Toast Masters

Raise your glass at O’Toole’s annual Guinness Irish Toast Contest.

"Here’s to the Irishman that created Guinness, and here’s to the Guinness that created many
an Irishman." O’Toole’s Irish Pub co-owner Bill Comerford raises his pint at the pub’s annual
Guinness Irish Toast Contest.

Photo: elyse butler and matt mallams

The Irish may not have invented the toast, but many would say they’ve perfected it. Irish toasts combine a love of storytelling with humor, wit and warmth, and are always told with one’s pint raised in the air. “The purpose of a toast is to bring best wishes upon the group around you,” says Bill Comerford, president of the Friends of St. Patrick, and the co-owner of O’Toole’s Irish Pub, Kelley O’Neil’s and the Irish Rose Saloon. “Once upon a time, toasts were almost like sitting down to grace at a meal where people gave their blessings before they ate. It was basically a blessing of the drink before everybody shared it.”

Comerford is somewhat of an expert on the subject, having launched the Guinness Irish Toast Contest in 2003 (it also helps that he’s Irish). The Great Guinness Toast, a daylong event in which Guinness drinkers nationwide try to break the record for the largest simultaneous toast, was the inspiration for the contest. “[The Great Guinness Toast] was well-publicized in 2003,” says Comerford, “and a local radio personality that we work with, Bart DaSilva, suggested that we do a toast locally, so we took it to heart.” The contest is held at O’Toole’s on the third Saturday of every month starting in September and ends with the finals in March, when each month’s finalists return to give their toasts. The winner gets a trip for two to Las Vegas, finalists receive Guinness pint glasses and T-shirts and every toast-giver gets a free pint of Guinness. “Really, nobody loses because everybody gets a Guinness on us,” says Comerford.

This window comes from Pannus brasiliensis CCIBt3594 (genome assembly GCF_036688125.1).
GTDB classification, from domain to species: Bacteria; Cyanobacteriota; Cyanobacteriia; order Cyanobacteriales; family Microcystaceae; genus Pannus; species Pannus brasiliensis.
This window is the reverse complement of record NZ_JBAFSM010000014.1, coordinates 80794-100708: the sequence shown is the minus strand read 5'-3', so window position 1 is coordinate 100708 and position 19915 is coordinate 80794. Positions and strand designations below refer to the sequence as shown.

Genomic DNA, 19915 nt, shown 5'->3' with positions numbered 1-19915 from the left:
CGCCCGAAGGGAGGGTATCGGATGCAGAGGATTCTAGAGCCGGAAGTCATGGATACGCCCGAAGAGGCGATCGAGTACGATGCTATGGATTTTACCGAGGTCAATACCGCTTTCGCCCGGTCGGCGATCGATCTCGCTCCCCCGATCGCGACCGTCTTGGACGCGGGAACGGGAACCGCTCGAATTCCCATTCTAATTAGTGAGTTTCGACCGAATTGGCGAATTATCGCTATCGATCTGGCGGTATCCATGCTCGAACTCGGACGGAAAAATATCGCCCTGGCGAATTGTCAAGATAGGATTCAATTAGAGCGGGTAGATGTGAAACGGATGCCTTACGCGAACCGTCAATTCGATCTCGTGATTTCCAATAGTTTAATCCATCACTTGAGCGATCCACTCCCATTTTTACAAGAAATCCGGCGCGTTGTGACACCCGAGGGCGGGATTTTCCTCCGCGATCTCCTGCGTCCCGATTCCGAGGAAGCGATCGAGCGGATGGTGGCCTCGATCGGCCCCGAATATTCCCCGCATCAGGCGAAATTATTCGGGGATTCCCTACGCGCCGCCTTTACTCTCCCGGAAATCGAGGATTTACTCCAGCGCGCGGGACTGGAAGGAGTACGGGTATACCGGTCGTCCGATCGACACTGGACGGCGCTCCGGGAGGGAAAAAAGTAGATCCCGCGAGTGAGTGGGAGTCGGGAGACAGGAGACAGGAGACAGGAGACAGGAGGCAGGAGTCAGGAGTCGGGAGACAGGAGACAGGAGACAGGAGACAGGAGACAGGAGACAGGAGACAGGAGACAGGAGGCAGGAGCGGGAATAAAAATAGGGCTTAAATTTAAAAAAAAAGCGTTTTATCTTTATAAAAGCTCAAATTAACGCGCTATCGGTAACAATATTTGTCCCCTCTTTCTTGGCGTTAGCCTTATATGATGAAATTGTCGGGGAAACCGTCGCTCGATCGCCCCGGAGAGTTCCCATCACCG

If you’re looking to enter next year’s contest, or just want to impress your fellow revelers on St. Pat’s, Comerford has plenty of advice for giving a proper Irish toast. First, remember to include at least one, if not all, of the following: Guinness, beer or liquor; Irishness; and best wishes toward the health and happiness of your fellow man. Keep it short—people can only hold up their pint glasses for so long. Next, remember that presentation counts. It’s best to memorize your toast, so you’re free to make eye contact with the audience and the judges. Lastly, know thy audience. “A toast is to the moment,” says Comerford. “If you’re giving a toast amid soldiers, nothing’s more appropriate than for it to be a little blue. If you’re giving a toast to the Little Sisters of Mary, I think you would be very polite in what you gave.”

Having judged hundreds of toasts over the years, Comerford has his favorites. “I had a doorman long ago who, out of nowhere, came up and gave a toast,” he says. “He turned to the whole room and said, Here’s to all the virgins—thanks for nothing.’”

The Guinness Irish Toast Contest finals will be held on Sunday, March 14, at 7:30 p.m., at O’Toole’s Irish Pub, 902 Nuuanu Ave., 536-4138.